The SLFP General Secretary on the very day of the incident issued a statement condemning the actions of Mervyn Silva as is the usual practice when such incidents occur. But is that the end of the matter like similar incidents that happened earlier? The President as the head of the SLFP and Head of State should have taken immediate disciplinary action and sacked the political blackguard but rest assured nothing of the sort will happen and this political thug will live to fight another day under full state patronage with only those Rupavahini employees called upon to pay for their sin of soiling the clothes of Silva. Contrast this case then with that of SriLankan Airlines CEO Peter Hill who was unceremoniously evicted from the country without so much as an inquiry for allegedly refusing to provide 18 business class seats to a presidential party on a flight that was full and you there have the ethos of this regime.

Any ordinary individual who enters a government office and is responsible for an attack on a public official would have been arrested and produced in courts the next day. But not Mervyn Silva who had the fortune of the police riot squad being sent to his rescue by the President.. He is reported to have taken refuge in the Merchant's Ward of the National Hospital, the refuge of most errant politicians. Instead the thug who accompanied Silva identified as Kudu Nuwan was remanded with the state conveniently ignoring the fact he was only one party to that unlawful assembly doing the bidding of his Minister. There is no evidence whatsoever to indicate that the Minister tried to stop the assault on the SLRC news director by his thug or even order him out of the building after the assault. On the contrary he was party to the whole incident making him in the very least an accomplice. No one obviously told Silva of the legal principle that they also serve those who stand and wait.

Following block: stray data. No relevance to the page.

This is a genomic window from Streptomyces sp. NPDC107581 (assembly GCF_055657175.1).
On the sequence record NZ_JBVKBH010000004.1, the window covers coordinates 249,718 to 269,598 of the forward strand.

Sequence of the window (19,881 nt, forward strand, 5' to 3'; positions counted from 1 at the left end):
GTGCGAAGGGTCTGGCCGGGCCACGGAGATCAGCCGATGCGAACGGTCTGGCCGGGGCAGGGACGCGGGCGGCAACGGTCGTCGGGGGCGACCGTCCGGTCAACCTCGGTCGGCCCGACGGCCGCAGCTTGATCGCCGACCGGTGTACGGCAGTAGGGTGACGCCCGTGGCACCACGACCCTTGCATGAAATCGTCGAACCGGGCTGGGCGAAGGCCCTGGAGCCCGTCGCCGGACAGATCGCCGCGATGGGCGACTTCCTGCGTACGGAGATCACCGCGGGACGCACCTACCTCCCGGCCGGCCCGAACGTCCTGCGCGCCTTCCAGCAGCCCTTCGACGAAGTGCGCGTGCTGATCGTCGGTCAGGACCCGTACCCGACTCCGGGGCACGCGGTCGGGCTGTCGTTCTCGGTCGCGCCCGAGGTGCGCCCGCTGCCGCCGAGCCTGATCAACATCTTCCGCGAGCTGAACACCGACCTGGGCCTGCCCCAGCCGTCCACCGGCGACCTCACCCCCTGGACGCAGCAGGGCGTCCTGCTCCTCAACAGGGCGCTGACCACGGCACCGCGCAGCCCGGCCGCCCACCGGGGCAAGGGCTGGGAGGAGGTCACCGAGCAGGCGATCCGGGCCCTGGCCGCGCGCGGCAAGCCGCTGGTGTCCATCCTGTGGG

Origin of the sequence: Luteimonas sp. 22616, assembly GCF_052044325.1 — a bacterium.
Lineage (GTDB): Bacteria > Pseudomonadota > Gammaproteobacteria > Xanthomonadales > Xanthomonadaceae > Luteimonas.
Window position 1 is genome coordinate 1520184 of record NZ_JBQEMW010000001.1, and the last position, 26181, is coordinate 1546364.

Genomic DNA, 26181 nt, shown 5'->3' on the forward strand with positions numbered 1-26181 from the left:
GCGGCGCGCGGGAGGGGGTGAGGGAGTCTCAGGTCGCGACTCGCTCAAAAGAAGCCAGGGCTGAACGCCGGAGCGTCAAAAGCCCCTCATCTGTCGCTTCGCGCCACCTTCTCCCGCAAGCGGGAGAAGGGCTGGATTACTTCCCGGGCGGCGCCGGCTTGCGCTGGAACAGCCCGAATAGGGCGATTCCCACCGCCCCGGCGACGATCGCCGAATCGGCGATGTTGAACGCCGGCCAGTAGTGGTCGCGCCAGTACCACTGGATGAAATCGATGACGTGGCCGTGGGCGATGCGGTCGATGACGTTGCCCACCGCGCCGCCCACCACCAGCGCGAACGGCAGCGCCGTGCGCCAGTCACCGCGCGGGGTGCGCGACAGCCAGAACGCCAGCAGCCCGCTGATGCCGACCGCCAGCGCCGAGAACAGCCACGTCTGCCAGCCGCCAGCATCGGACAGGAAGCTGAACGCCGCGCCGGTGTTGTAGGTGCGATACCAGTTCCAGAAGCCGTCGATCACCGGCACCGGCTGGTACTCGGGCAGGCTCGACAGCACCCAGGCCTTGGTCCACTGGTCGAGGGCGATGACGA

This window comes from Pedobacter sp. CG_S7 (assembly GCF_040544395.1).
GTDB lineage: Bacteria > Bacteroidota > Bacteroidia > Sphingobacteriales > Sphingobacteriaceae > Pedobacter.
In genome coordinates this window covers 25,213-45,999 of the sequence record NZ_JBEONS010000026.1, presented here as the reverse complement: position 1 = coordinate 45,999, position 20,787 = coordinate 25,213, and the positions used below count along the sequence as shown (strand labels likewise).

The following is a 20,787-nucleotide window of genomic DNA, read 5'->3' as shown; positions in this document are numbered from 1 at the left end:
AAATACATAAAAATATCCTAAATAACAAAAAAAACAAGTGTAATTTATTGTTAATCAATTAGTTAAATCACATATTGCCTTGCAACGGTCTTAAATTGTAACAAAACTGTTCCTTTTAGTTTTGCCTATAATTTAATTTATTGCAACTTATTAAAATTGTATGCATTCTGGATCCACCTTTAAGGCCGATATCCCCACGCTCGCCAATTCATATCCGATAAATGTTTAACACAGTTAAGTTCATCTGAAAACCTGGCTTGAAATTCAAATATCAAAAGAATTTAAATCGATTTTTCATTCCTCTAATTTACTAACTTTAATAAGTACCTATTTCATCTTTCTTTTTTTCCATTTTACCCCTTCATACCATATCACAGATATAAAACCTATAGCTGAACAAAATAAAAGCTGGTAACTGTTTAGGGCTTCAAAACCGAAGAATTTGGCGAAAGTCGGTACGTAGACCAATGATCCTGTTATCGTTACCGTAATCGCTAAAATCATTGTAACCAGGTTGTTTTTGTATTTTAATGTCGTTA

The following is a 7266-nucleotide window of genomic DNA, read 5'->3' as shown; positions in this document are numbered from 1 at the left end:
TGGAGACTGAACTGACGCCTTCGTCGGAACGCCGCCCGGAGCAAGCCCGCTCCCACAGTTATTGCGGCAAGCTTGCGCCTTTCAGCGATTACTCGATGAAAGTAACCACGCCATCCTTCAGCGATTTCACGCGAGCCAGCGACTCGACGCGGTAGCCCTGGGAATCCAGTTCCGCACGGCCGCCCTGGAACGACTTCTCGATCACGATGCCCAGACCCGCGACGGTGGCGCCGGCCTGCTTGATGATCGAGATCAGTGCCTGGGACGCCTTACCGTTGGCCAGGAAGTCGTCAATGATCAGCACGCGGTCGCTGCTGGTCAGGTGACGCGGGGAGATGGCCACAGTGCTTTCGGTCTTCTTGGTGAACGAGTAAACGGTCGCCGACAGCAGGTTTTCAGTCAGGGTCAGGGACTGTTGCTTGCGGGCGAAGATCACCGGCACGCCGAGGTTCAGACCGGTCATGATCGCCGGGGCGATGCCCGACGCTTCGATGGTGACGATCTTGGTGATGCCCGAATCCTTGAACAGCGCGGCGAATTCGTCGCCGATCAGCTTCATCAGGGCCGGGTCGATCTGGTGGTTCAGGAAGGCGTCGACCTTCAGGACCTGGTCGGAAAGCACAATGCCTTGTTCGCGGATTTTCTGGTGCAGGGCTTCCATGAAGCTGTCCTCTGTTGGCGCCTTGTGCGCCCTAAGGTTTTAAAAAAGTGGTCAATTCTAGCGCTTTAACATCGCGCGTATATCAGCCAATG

If there is an independent Inspector General of Police such a course of action would necessarily follow. But the President's unwillingness to appoint a Constitutional Council which has been entrusted the responsibility of making appointments to an independent police force has prevented that happening. Now the President as the head of all armed forces including the police, together with his brother Gotabaya, the Defence Secretary should take action on this incident of which the whole nation is watching in anticipation but that is like asking a dog to give up his bone and we for one will not risk holding our breath.